The industry-history story of U.S. comics is about DC. There’s no history of Marvel, Dell, Fawcett, Archie, and Gold Key, or their related media without DC in place for the bigger context. Read the rest of this entry
It took a lot of working out the context in my mind, but I’m finally ready to look at a very interesting species of comics villain.
Superman, Captain Marvel. Captain Marvel, Marvelman. Marvelman, Captain Miracle. Marvelman, Marvelman reboot. Marvelman reboot, Miracleman. Paralleled by a completely different Captain Marvel too, oh wait, like four of them, plus Ms. Marvel, oh wait, three of them. What th’fuck?
Today’s about two comics published simultaneously in the mid-late 1990s, both of which I bought start to finish and for which I own the full runs. Each concerns going to find God and have a little talk. With a bullet.
Politics and autobio sing a duet in this post! This title was central to my big dive back into comics, in the flush of First, Comico, Eclipse, and specifically Dark Horse, itself on the heels of the now long-forgotten “black and white boom.” Read the rest of this entry
I’d like to learn more about the ~1980 transfer of personnel from Marvel to DC, many of them returning. The one thing I’m certain of is that the breakout hit which put DC back on the map, The New Teen Titans by Marv Wolfman and George Perez, could only have been produced by people who’d thrown everything they had into mid-late 70s Marvel and formed very definite notions there. Read the rest of this entry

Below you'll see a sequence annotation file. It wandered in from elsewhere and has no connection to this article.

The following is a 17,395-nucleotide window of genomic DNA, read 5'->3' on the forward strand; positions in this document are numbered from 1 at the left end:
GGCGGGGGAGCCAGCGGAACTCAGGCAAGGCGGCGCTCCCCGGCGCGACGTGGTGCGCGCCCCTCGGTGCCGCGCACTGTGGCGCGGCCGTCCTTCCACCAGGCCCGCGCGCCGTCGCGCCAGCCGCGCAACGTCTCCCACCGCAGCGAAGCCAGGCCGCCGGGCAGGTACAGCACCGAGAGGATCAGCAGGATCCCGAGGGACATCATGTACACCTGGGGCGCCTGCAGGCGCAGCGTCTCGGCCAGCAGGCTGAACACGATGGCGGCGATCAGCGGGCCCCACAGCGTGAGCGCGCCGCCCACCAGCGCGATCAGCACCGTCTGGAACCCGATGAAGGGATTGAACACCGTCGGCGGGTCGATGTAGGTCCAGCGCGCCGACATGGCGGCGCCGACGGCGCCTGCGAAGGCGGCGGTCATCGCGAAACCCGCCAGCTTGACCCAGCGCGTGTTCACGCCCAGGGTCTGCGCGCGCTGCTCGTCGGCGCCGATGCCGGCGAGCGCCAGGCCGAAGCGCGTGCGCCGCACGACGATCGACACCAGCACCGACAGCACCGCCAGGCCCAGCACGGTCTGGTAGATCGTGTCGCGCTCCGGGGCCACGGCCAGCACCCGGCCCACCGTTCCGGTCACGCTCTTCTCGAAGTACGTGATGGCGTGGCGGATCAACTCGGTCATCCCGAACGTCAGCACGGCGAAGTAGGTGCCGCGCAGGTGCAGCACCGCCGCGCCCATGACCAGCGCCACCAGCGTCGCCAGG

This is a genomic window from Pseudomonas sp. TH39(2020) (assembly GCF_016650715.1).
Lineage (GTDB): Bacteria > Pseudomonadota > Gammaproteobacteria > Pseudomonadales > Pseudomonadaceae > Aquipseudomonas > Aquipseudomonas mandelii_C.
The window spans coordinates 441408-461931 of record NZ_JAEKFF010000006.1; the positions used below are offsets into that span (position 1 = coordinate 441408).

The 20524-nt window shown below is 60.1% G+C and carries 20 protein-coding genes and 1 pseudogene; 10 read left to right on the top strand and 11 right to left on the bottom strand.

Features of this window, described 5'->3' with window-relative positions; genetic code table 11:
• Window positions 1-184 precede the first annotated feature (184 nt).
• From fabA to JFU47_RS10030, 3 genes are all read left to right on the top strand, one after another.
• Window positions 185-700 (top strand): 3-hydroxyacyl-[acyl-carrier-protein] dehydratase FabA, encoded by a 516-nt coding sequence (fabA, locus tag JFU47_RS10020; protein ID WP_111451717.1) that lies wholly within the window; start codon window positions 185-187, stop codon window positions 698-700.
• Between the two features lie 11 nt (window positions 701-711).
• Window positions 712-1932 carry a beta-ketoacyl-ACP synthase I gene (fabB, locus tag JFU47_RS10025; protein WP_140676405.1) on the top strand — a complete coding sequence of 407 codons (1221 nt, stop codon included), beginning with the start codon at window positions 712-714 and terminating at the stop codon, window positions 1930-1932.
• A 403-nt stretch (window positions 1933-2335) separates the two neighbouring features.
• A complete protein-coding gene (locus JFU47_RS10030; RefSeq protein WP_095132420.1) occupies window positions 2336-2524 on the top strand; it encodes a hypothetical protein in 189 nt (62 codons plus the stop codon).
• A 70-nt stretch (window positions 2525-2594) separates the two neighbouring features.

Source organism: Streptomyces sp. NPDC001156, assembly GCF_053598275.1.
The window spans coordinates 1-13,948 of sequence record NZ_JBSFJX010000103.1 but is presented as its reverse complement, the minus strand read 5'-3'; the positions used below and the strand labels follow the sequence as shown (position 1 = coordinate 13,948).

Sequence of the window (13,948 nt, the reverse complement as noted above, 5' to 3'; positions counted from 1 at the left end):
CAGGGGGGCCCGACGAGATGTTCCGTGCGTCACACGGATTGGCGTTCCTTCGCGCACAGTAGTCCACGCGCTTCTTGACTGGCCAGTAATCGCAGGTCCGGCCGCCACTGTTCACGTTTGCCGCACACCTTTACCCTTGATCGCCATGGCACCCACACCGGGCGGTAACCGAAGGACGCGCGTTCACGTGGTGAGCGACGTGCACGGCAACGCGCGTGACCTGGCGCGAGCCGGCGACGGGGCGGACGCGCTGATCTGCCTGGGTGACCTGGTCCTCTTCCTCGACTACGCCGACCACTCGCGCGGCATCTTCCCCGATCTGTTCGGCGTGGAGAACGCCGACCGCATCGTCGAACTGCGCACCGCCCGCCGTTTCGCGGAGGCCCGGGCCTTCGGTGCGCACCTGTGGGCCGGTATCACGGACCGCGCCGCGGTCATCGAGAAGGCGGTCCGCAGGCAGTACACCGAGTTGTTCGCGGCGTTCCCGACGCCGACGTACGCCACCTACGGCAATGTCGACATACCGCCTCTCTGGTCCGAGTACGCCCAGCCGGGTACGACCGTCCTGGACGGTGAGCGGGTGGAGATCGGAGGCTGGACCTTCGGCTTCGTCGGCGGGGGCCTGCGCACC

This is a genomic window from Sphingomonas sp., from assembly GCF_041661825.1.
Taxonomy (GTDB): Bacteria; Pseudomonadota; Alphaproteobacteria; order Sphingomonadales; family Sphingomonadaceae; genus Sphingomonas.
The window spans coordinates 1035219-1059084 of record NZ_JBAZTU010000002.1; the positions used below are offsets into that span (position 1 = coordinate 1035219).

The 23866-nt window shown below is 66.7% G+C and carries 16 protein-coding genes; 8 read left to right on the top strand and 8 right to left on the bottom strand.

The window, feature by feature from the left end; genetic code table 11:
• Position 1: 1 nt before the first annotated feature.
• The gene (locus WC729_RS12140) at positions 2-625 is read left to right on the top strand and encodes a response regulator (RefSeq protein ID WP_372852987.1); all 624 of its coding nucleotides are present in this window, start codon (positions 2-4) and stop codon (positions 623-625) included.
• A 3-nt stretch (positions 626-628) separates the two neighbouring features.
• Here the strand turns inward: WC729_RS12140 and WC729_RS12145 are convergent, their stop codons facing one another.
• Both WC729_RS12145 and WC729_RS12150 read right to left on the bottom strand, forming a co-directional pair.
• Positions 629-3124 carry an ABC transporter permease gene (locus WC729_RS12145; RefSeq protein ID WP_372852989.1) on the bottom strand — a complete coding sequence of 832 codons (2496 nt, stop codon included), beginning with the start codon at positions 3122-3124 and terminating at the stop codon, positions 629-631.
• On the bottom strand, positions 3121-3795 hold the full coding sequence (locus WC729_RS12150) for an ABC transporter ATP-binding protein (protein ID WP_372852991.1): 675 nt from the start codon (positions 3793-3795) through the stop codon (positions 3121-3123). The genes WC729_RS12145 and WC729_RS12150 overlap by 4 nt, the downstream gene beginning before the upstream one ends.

I can imagine the senior editor logic easily, upon seeing the mid-late 80s Suicide Squad pitch: “hey, the fans evidently want raw meat, Marvel’s massacring mutants, we have all these useless and unmarketable villains lying around, might as well blow’em up, one by one, or two by two if the plot needs it.” Oooh, awesome, here’s a fictional context for using them as cannon fodder so we can enter the “we’re gritty too” body count competition.
In the course of scribbling our vigilante posts and rejoinders therein, Steve and I realized something. Read the rest of this entry
Ask any comics fan: over thataway is Marvel and it’s [insert string of fervent adjectives and loaded nouns], and over thisaway is DC and it’s [insert string of fervent adjectives and loaded nouns]. You choose your flag and you wave it. The rest are fringe. As my Brit Lit informed me, it’s “RCs to the right, Prods to the left, and fancy buggers in the middle.”
So I’ll tell you an anecdote from the late 80s. This was during the two years between college and grad school, when I was living in Chicago and working at the Field Museum, living in a studio in Hyde Park, and living life as a series of daily adventures. Read the rest of this entry